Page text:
20-08-2014 09:49 AM | Chicago Reports
19/08/14 -- Soycomplex: Beans closed mostly lower save for the front end, as too did meal. The one point improvement in last night's crop ratings was seen as a bit bearish for new crop. Oil World said that they expect "very large" Brazilian soybean crushings and exports to cut the country's Sep 1 soybean stocks to only 17.7 MMT. That's not much considering that they harvested a record 87.5 MMT crop this year, according to the USDA. It also doesn't leave much to go round for the remaining 4 months of the calendar year. Brazil of course won't start harvesting new crop beans until January, and traditionally doesn't get going again on the export front until Feb/Mar time. That potentially means big demand for US beans in the Sep/Dec period, especially if Argentine export volumes and farmer selling remains subdued. ProFarmer are mid-way through their 4-day crop tour, although they don't issue soybean yield estimates,they do pod counts instead. Yesterday's findings revealed an Ohio average bean pod count of 1,342.42 pods per square yard plot versus 1,283.61 pods a year ago and the 3 year average of 1,190.18 pods. In South Dakota the average bean pod count was 1,057.80 pods versus 1,016.68 pods a year ago and the 3 year average of 902.76 pods. Sep 14 Soybeans closed at $11.20 1/4, up 4 3/4 cents; Nov 14 Soybeans closed at $10.52 3/4, down 5 cents; Sep 14 Soybean Meal closed at $399.80, up $7.70; Sep 14 Soybean Oil closed at 32.66, down 30 points.

Corn: The corn market closed slightly higher. Yesterday's one point drop in crop condition ratings from the USDA was a little supportive, although 72% good/excellent is still a high number. There was a bit of support from a firmer wheat market. The vibe coming back from the ProFarmer crop tour is mixed. Yesterday's results threw up a potential Ohio corn yield estimate of 182.11 bu/acre versus 171.64 bu/acre a year ago and far higher than the 3 year average of 146.13 bu/acre. In South Dakota the 2014 corn yield was estimated at 152.71 bu/acre versus 161.75 bu/acre a year ago and the 3 year average of 125.70 bu/acre. Today the tour moved on to Nebraska, where they estimated the average corn yield at 163.77 bu/acre versus the 154.93 bu/acre estimated by the tour last year and the group's three-year average of 146.81 bu/acre. Things look even better in Indiana where they forecast a 2014 corn yield of 185.03 bu/acre, up from last year’s 167.36 bu/acre and much better than the three-year tour average of 141.24 bu/acre. That figure, if achieved, would be a record for the state. US weather forecasts remain mostly favourable, with rain moving through Illinois into Indiana today. The market still believes that average 2014 US yields will end up around the 170 bu/acre mark. Sep 14 Corn closed at $3.62 1/2, up 1 3/4 cents; Dec 14 Corn closed at $3.72 1/4, up 3/4 cent.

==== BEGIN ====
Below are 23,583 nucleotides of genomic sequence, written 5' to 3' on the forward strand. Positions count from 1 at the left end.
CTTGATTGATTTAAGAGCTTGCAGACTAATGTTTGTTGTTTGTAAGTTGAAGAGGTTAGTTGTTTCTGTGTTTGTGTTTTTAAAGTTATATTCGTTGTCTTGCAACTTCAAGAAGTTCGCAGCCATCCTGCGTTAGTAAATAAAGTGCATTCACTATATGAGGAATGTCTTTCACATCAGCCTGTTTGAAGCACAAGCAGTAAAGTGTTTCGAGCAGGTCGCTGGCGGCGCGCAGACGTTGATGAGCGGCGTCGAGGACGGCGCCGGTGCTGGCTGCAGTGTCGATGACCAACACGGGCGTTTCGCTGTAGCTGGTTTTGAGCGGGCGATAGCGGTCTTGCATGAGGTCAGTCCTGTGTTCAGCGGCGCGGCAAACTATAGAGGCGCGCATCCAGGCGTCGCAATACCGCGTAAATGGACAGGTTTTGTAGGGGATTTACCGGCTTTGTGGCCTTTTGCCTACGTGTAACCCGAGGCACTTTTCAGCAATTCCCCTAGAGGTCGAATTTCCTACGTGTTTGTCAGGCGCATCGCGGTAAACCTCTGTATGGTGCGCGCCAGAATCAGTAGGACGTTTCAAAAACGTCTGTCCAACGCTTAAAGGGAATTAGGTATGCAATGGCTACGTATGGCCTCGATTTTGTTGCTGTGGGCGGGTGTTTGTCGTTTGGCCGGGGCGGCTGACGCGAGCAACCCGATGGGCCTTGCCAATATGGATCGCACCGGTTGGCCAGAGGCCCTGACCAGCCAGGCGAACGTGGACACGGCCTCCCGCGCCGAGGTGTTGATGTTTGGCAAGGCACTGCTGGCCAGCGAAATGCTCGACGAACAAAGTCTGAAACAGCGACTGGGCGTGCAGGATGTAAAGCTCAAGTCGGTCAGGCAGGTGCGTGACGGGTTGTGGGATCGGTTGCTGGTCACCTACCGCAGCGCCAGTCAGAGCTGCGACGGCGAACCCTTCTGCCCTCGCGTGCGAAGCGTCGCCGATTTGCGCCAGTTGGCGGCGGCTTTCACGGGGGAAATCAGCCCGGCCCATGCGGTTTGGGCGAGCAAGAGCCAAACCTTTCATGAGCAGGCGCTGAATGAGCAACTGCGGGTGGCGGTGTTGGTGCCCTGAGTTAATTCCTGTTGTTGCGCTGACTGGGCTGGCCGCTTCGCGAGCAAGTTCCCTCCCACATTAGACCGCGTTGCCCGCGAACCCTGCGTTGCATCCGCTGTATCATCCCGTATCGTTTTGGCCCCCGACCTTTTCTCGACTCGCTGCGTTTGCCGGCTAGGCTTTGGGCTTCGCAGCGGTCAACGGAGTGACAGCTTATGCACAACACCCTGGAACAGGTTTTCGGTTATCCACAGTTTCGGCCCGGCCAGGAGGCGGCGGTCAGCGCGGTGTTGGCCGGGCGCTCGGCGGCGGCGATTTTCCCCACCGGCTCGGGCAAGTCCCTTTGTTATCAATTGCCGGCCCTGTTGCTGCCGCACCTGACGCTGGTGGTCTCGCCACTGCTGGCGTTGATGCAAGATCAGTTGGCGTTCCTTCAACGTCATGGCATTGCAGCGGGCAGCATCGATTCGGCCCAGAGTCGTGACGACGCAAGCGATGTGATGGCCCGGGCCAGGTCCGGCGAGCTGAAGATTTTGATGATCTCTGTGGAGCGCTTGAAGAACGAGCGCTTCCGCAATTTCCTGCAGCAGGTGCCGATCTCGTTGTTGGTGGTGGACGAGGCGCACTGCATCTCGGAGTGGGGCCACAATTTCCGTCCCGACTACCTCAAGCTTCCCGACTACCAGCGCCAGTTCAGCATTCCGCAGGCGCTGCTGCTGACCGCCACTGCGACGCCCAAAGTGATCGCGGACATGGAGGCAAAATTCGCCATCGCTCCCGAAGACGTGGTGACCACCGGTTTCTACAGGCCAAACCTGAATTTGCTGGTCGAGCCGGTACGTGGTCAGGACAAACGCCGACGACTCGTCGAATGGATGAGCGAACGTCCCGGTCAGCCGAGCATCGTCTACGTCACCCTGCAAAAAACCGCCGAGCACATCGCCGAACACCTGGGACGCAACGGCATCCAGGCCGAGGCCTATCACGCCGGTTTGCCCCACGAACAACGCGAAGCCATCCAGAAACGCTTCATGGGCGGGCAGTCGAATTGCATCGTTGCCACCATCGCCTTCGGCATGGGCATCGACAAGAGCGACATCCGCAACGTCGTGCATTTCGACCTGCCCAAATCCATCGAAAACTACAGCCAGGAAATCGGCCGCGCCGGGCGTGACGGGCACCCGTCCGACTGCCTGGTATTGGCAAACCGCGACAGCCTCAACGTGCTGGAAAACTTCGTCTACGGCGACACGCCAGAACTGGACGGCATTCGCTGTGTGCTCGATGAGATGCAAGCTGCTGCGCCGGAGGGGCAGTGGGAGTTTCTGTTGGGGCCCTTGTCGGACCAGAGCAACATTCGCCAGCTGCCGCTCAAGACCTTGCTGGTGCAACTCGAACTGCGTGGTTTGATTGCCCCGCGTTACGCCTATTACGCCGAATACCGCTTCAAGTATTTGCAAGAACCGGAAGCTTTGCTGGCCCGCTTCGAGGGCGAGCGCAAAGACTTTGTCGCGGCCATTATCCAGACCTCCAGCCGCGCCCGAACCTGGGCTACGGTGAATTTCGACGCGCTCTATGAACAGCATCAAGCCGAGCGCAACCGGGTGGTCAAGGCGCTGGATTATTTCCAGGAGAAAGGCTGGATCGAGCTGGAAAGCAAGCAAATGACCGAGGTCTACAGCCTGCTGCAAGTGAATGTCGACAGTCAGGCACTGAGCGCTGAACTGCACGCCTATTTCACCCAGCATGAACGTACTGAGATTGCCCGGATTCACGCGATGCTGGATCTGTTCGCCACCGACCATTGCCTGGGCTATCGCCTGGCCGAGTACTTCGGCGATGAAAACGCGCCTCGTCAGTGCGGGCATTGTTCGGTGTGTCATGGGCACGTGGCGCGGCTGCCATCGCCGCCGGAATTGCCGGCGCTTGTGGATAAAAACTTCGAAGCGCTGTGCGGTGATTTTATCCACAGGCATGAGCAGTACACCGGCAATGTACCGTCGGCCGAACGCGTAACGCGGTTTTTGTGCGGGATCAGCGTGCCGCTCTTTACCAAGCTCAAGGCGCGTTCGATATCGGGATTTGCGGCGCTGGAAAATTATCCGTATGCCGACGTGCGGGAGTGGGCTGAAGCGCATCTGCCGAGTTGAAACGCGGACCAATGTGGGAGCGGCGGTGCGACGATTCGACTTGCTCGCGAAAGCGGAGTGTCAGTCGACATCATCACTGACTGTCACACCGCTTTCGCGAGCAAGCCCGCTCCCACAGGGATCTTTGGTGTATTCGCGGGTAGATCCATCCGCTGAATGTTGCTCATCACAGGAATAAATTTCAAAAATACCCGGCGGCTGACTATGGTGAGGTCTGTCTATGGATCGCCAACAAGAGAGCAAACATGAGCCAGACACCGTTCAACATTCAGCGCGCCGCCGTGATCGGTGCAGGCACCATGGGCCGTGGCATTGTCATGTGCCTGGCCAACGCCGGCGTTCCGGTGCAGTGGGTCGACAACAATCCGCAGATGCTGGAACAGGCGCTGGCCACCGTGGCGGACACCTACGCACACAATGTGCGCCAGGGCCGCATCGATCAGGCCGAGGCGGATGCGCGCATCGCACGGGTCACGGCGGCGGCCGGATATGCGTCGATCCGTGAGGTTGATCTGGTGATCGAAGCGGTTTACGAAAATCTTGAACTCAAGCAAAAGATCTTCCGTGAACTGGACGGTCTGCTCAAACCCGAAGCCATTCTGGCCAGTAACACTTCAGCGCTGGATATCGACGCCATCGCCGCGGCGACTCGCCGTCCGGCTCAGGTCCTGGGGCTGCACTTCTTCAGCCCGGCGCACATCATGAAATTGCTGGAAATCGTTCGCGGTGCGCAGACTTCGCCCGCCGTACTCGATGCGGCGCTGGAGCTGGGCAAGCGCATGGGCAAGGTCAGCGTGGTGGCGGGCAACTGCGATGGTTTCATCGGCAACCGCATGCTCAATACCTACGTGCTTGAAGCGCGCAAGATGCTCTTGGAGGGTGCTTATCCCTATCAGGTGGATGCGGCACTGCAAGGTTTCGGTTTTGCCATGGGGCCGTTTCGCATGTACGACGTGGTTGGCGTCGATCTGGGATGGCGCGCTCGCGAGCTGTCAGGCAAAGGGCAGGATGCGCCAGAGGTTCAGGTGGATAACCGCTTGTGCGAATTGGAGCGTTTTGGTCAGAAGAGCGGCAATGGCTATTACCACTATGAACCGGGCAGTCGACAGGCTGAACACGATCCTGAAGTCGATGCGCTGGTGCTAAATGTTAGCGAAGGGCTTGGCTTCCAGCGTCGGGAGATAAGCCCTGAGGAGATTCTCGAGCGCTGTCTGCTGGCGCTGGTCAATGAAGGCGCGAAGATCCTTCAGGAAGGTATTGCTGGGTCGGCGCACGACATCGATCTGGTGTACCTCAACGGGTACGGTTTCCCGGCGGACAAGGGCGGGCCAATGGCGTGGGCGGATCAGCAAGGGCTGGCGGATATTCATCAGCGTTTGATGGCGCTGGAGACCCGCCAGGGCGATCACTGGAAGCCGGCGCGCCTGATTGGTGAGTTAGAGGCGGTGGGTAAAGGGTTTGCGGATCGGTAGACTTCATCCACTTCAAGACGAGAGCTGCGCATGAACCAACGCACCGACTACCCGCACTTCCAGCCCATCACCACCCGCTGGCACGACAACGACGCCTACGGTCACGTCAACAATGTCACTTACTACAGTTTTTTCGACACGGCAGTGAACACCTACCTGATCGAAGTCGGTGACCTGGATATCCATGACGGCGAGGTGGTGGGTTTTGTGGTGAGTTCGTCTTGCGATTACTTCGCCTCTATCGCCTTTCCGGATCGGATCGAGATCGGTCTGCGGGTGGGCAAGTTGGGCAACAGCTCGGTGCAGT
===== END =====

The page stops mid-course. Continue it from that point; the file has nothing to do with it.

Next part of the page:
Wheat: The wheat market closed firmer, although well off the day's highs. A news report that suggested that the Ukraine PM had said that the country could lose 15% of it's grain crop this year due to the ongoing fighting in the east was probably to blame. That would indeed be a bullish factor, should it be true. Consider though that the Ukraine Ministry have already said this week that the early grain harvest is already 98% complete on a national level. A spokesman for the PM later said that this referred to 15% of the crop in the regions where the fighting is taking place, Donetsk and Luhansk, where last year's grain harvest was 2.2 MMT and 1.3 MMT respectively. That equates to around a combined (or in this case not combined, if you get the pun) 525 TMT of grain lost. That's hardly a market-moving volume in the overall scheme of things, and the vast majority of that tonnage is likely to be corn. Exports from the country appear to be continuing as normal. The Ukraine Ministry said that the country had exported 3.578 MMT of grains so far this season, including 1.739 MMT of wheat, 1.428 MMT of barley and 368 TMT of corn. Germany's DBV raised their forecast for the country's 2014 grain harvest to 50 MMT, including 26.2 MMT of wheat. The latter is up from a previous forecast of 24.6 MMT and compares to 25 MMT a year ago. Sep 14 CBOT Wheat closed at $5.46, up 3 1/2 cents; Sep 14 KCBT Wheat closed at $6.24 1/2, up 6 3/4 cents; Sep 14 MGEX Wheat closed at $6.16 3/4, up 8 1/2 cents.